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The Four Corners Puzzle, especially the augmented version, has rather the appearance of four mutually intersecting prisms. By use of triangular stick segments in the construction, this effect is accentuated to create some interesting sculptural shapes that are also enjoyable interlocking puzzles.
The first example shown in Fig. 117 is directly analogous to the Augmented Four Corners Puzzle and has the appearance of four mutually intersecting hexagonal prisms. The six dissimilar puzzle pieces assemble one way only with but one sliding axis. The triangular pattern in the hexagonal faces can be accentuated by using a contrasting wood for the permutated blocks.
By adding 12 more triangular stick segments to the Hexagonal Prism Puzzle, it is transformed into a most fascinating geometrical solid having the appearance of four mutually intersecting triangular prisms. With 42 blocks used in the construction, many design variations are possible depending upon how some of them are attached. One version having six dissimilar pieces is shown in Fig. 118.
By adding yet 12 more triangular stick segments to the Triangular Prism Puzzle, the prism faces assume the shape of the six-pointed Star of David. With 54 blocks used in the construction, a great many variations possible in the individual pieces, all having the assembled shape shown in Fig. 119.
Editor's Note: Stewart named this puzzle The General.
By adding even more blocks, other sculptural effects are possible, such as extending the prisms in the opposite directions as in the models illustrated in Fig. 120. Since these complicated constructions are more artistic than logical or mathematical, details are not given here but rather left to the craftsman's imagination.
Getting back to basics, at the ancestral root of all these strange non-rectilinear dissections is the venerable diagonal burr. An interesting variation of the diagonal burr is one using sticks having isosceles-right-triangular rather than square cross-section, as shown in Fig. 121. The six identical pieces assemble into an intriguing shape having the appearance of three mutually intersecting square columns. When well-crafted of three contrasting woods, the effect can be quite pleasing. As an assembly puzzle, it is so simple as to be almost trivial. But humble parents sometimes have precocious offspring.
Now imagine each piece of the Square Prism Puzzle split in two longitudinally, resulting in 12 identical half-pieces. As an assembly puzzle, this additional dissection merely transforms it into more of a dexterity problem which is certainly not a step forward. But now join these half-pieces in perpendicular pairs - three right-handed and three left-handed. Now assemble! This amazing puzzle, shown in Fig. 122, with its six simple pieces has baffled experts. Even the name is a joke!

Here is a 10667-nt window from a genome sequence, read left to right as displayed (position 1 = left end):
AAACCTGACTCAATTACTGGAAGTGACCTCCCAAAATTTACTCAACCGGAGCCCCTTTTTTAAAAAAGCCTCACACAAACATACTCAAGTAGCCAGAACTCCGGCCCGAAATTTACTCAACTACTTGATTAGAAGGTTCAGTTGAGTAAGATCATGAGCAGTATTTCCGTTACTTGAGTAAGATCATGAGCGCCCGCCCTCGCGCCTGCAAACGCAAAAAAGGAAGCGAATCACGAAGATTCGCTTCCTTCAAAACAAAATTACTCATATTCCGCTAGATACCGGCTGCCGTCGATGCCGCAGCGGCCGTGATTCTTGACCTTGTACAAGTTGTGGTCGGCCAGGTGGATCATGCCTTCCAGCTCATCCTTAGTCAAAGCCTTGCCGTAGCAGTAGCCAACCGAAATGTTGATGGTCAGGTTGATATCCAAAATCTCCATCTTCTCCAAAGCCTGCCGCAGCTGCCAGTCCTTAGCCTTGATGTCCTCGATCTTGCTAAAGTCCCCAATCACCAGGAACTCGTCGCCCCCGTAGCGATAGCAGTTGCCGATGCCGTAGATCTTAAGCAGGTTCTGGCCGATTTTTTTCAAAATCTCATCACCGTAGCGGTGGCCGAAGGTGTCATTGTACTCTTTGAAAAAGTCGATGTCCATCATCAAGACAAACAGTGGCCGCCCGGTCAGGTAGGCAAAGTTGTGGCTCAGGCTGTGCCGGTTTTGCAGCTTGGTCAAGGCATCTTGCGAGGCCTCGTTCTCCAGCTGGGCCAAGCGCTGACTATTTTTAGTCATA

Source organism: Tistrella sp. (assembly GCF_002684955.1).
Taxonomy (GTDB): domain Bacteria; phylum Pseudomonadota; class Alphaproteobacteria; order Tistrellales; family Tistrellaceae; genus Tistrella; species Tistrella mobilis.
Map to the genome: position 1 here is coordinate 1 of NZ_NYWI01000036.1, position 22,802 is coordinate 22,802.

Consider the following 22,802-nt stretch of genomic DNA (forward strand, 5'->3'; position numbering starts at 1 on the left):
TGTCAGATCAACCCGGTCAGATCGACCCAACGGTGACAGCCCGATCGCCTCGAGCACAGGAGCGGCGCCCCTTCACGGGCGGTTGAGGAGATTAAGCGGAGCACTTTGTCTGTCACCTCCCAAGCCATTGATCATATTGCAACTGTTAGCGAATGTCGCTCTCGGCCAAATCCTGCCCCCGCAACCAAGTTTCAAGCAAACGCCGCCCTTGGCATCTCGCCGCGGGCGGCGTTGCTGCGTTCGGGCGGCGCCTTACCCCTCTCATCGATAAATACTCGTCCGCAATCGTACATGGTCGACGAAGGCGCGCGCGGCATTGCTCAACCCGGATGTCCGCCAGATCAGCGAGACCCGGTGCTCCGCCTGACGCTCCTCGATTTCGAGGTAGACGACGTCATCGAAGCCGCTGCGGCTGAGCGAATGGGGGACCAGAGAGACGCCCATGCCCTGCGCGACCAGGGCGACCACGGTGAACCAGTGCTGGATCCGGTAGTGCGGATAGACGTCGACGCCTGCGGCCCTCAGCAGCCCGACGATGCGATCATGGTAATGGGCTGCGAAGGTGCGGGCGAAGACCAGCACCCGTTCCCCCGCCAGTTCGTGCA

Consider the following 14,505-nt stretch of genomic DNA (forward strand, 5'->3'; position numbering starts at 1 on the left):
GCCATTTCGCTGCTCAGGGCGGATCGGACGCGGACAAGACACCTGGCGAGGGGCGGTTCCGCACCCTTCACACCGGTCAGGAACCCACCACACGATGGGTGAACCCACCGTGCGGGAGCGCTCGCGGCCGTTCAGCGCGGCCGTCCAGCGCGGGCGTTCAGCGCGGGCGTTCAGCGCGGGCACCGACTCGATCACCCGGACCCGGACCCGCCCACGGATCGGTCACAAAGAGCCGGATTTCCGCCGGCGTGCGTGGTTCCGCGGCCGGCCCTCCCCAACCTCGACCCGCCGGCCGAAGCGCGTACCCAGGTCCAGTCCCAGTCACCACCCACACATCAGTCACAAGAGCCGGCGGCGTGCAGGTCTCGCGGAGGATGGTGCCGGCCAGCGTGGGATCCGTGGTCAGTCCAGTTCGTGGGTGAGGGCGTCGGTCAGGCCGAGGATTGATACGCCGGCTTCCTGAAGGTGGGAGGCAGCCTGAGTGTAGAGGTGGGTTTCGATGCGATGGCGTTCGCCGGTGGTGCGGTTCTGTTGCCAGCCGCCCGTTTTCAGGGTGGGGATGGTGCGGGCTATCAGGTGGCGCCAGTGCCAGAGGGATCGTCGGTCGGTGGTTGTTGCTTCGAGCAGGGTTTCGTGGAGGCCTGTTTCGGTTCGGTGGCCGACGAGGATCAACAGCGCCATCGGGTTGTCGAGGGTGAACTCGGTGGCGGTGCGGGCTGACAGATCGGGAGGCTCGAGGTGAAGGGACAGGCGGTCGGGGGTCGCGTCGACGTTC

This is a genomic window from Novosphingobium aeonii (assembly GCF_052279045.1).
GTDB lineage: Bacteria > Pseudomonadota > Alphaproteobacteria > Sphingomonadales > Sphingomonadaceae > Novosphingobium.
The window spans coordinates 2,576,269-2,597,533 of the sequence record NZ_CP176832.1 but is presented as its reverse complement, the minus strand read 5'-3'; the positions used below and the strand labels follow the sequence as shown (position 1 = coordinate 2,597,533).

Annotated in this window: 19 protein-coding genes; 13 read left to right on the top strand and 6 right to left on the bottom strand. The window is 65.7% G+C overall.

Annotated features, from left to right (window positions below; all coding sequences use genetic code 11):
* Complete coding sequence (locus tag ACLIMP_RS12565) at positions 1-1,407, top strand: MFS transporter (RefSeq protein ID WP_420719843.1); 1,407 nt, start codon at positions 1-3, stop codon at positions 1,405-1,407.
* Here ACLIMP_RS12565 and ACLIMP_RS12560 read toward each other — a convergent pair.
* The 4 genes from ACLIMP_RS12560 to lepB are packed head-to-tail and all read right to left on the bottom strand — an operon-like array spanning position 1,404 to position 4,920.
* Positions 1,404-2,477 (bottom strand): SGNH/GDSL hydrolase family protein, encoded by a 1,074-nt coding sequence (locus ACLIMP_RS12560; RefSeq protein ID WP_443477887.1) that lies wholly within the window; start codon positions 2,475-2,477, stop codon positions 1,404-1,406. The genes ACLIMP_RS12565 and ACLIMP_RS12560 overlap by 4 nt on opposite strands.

This puzzle was designed in 1973. Only about 200 have been produced, nearly all in mahogany. It is not difficult to make except that care is required to achieve an accurate fit, and stable woods must be used. The reader may wonder why it has not been mass-produced at low cost. Perhaps of injection-molded plastic, so that anyone may own one. That approach may not be such a good idea.
First of all there is no way that plastic can compete with wood aesthetically. Without arguing this point and the reasons for it, anyone who has sold handicrafts for a living knows that it is so. In toy manufacturing, the bottom line is usually profit and quarterly earnings, so puzzles are usually made of cheap styrene, warped by shrinkage, tapered slightly for easy ejection, and cored out to further reduce costs. To recover the investment in the mold, hundreds of thousands must be made exactly alike, whereas the designer-craftsman is always experimenting with variations and improvements. To reduce mold costs, compromises are made in design selection, especially avoiding those with all dissimilar pieces or requiring complicated moulds with side action. Also lost is the close rapport between designer and the public, when the manufacturer, jobber, and retailer all stand between. Perhaps some things, such as automobiles, are practical to manufacture only in large factories, but creative playthings crafted by hand are likely to bring more satisfaction to both maker and user.
Many of the designs in this and the previous chapter consist of a basic skeleton of six identical interlocking parts to which are attached additional blocks, making the pieces dissimilar and non-symmetrical and the solution unique. These include the Broken Sticks Puzzle, Augmented Four Corners Puzzle, Diagonal Cube Puzzle, and all of the Prism family of puzzles above. The most satisfactory method for making any of these is to first make the six identical parts, assemble them tightly to form the skeleton and then glue the permutated blocks in the appropriate slots. This assures a perfect fit every time the puzzle is assembled. The Triangular Prism Puzzle is made by gluing the 12 additional stick segments onto an assembled Hexagonal Prism Puzzle, and so on, as suggested by the illustrations. Use wax or waxed paper to prevent accidental glue joints. The end faces of the Prism Puzzles are sanded true in the assembled state. More woodworking information is given in Chapter 23.
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